2nd December 2021

Could Johne’s disease be lurking in your flock?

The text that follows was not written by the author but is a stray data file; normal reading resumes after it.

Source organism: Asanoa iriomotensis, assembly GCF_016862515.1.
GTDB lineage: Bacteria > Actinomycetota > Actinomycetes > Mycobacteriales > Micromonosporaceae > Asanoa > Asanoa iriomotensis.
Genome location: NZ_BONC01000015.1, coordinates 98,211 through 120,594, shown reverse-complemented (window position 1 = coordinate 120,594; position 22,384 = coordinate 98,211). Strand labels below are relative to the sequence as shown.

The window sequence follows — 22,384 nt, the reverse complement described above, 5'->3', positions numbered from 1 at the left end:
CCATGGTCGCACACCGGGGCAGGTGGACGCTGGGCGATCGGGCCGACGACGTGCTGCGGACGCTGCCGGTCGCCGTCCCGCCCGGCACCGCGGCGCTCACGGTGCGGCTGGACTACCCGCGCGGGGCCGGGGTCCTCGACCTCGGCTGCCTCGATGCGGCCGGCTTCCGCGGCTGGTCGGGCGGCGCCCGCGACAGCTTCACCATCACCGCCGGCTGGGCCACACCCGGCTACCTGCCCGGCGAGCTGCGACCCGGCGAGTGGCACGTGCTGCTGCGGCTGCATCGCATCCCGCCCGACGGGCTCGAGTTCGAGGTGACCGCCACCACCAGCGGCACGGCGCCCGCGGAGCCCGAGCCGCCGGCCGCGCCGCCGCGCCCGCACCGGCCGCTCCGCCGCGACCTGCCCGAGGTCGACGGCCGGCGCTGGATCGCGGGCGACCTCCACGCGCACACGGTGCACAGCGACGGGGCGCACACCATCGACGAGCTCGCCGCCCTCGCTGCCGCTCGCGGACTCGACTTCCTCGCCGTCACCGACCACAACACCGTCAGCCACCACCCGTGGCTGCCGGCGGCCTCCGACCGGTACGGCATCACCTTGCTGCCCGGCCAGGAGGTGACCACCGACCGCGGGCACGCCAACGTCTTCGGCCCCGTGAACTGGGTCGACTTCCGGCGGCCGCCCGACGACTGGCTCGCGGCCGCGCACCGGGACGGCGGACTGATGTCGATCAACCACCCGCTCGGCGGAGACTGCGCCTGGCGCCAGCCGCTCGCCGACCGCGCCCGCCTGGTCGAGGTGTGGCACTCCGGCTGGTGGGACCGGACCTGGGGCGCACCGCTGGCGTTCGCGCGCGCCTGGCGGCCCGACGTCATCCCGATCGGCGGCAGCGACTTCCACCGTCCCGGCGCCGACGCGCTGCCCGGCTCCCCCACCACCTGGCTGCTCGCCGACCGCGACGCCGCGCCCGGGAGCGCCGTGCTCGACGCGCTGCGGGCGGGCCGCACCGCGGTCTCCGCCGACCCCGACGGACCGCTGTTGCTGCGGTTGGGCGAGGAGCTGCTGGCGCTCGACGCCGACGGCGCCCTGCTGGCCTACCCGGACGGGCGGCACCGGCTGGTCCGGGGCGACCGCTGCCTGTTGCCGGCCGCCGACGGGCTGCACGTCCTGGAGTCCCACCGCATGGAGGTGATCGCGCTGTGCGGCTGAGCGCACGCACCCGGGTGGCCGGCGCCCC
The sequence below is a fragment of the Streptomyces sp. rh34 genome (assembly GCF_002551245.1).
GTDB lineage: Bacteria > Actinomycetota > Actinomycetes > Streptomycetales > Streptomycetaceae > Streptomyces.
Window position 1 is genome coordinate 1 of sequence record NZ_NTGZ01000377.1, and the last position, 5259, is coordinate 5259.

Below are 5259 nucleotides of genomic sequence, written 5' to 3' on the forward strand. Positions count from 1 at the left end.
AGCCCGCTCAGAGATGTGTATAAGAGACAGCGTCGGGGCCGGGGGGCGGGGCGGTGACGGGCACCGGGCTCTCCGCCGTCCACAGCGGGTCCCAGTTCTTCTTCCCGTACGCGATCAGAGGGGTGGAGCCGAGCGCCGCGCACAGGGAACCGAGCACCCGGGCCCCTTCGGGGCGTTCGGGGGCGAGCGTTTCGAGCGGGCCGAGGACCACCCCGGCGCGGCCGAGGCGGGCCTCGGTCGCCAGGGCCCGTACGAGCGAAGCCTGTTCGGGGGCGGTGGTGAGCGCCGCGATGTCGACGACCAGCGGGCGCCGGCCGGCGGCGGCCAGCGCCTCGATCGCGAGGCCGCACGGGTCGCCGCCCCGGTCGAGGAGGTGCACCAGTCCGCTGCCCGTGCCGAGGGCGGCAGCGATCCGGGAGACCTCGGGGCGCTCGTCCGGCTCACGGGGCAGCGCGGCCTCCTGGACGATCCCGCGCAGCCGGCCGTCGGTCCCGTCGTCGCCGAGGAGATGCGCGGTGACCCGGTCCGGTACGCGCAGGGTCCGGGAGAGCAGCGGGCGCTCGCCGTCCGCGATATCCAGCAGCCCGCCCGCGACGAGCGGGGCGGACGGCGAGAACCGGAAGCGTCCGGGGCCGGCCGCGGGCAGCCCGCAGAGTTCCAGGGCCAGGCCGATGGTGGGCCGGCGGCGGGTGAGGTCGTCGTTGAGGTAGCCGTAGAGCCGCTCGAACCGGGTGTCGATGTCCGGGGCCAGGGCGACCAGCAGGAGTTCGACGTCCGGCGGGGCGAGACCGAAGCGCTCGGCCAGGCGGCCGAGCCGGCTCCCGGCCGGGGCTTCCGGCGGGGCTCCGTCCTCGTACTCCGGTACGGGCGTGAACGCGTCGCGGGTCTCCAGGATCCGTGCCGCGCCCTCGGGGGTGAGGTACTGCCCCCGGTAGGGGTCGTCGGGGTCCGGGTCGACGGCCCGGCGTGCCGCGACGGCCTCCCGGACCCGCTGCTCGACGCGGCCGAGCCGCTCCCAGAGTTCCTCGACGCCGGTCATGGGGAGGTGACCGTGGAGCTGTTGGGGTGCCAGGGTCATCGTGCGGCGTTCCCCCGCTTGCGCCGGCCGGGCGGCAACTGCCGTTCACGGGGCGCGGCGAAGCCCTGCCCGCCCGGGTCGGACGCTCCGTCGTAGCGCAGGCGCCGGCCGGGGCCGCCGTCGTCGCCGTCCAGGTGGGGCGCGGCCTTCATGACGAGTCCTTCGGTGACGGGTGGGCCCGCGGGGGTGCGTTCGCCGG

By Eilidh Corr, Animal Health and Welfare Specialist at Quality Meat Scotland Johne’s disease is an insidious condition of sheep, cattle and goats, caused by the bacterial organism Mycobacterium avium subspecies paratuberculosis (MAP).  As one of the “iceberg” diseases, it can have a serious impact on productivity and performance, with annual losses estimated to be as high as 5 to 10% in some flocks.  Unfortunately signs of the disease are non-specific, meaning under-diagnosis can be a problem. Unlike the classic presentation in cattle, sheep with Johne’s disease rarely develop diarrhoea.  Instead, the primary sign is weight-loss, with bottle-jaw developing in the final stages.  Although these animals are usually infected in early life, a long incubation period means that typically the disease does not develop until three or four years of age.  It is invariably fatal, with no effective treatments available. The infection is shed in dung and is most commonly acquired by young lambs via contamination on udders and in the environment.  Control measures must therefore target hygiene in lambing sheds and cleanliness of ewes in the late stages of pregnancy.  Sheep seem resistant to contracting infection with MAP later in life.  As a result, while wildlife such as deer and rabbits can be a source of pasture contamination, this is not a primary source of infection. Testing is available and can be carried out on both dung and blood.  Because animals will not test positive during the early stages of infection, negative results must be treated with caution, but regular screening such as that carried out through a health scheme can build a picture of disease prevalence at flock level over time.  What action could you take if you are concerned about Johne’s disease? •    Consider having postmortem investigations carried out on a batch of cull ewes.  Select 3-5 which have no obvious explanation for ill thrift.  This can be valuable to identify a range of chronic diseases which could be at play, not just Johne’s disease. •    Screening pooled dung samples from thin animals can be useful, or opportunistic testing can be carried out if animals are blood sampled for some other reason.  Select animals over two years of age, and remember that a single negative result does not exclude the possibility of infection, while a positive result in a thin animal is considered significant. •    Think about other stock – if you have previously diagnosed Johne’s disease in cattle on your holding, it is likely that the infection will also be in the sheep flock, and vice versa. •    If Johne’s is confirmed on your holding, your vet can support you to implement a control plan in order to reduce the impact of the disease. •    When buying in stock, think about sourcing through a health scheme to reduce the risk of introducing the infection.  Although infected animals are the main source of the organism, other risks could include colostrum from cattle, or water sources at pasture.  You should discuss your own individual risk with your vet, who can give personalised advice.

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